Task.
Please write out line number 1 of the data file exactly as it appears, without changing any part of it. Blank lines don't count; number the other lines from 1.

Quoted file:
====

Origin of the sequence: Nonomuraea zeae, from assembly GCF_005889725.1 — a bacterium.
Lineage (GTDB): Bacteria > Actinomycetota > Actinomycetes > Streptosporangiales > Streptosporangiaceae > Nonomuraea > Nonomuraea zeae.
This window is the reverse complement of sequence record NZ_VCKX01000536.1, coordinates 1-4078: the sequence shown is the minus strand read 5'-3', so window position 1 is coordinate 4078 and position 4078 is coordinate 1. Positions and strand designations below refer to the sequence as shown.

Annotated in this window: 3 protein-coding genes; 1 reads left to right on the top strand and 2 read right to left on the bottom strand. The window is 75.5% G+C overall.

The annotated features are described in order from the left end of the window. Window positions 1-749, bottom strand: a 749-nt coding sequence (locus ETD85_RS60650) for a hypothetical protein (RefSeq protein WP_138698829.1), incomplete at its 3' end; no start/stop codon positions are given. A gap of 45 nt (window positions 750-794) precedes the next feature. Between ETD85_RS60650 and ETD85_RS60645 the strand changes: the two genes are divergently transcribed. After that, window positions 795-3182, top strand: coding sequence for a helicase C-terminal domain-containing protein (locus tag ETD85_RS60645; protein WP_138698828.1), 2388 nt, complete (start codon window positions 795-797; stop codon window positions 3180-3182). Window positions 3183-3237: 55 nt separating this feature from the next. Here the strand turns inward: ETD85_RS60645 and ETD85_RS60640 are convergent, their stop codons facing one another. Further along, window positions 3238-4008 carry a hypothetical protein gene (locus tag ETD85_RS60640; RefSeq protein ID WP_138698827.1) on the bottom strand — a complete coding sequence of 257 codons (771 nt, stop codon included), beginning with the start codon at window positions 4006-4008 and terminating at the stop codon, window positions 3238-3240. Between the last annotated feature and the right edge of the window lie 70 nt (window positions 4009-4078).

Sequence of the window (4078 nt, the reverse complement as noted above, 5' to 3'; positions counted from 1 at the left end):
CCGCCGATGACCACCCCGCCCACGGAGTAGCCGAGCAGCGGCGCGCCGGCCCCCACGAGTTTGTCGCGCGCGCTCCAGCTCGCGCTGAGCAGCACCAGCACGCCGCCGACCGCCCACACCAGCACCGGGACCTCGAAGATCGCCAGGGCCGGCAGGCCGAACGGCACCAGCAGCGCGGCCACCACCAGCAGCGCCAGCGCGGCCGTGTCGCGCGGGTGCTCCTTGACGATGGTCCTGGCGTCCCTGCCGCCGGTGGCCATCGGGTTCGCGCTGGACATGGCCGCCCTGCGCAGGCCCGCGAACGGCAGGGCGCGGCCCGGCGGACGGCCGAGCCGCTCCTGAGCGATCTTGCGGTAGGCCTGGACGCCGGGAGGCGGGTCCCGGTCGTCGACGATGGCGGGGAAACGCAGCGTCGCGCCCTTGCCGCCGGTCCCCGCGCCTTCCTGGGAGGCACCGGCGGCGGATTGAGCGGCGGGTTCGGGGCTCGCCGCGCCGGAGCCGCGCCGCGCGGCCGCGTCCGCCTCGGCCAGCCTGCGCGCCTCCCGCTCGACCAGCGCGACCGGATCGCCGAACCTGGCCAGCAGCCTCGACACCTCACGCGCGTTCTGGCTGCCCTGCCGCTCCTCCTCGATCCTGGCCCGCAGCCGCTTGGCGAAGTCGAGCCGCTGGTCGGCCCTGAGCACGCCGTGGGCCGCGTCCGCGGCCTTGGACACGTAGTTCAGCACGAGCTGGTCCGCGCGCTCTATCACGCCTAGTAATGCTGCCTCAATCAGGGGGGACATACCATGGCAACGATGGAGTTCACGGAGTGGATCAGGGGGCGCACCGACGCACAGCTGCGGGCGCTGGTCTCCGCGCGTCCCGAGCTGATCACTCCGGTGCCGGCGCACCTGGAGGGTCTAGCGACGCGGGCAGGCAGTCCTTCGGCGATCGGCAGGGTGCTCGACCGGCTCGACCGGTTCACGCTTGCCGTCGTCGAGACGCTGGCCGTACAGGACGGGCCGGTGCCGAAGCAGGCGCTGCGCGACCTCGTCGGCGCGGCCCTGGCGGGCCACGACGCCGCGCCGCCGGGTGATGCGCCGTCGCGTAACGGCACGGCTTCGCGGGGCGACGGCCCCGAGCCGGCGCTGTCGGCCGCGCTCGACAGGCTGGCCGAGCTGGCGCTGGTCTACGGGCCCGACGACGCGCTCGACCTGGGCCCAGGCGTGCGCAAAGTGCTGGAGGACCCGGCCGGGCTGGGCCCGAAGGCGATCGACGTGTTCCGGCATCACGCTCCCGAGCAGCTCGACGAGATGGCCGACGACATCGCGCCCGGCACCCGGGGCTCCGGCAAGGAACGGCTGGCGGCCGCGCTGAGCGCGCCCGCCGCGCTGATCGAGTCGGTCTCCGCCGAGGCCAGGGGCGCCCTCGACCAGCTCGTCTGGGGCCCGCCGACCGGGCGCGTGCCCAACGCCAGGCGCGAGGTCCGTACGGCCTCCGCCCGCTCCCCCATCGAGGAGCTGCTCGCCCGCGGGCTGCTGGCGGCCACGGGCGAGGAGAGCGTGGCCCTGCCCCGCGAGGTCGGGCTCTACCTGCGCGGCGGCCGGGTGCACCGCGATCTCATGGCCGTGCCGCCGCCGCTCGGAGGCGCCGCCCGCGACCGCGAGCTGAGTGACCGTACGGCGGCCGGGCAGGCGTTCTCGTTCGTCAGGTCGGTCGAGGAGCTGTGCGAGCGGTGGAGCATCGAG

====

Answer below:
Origin of the sequence: Nonomuraea zeae, from assembly GCF_005889725.1 — a bacterium.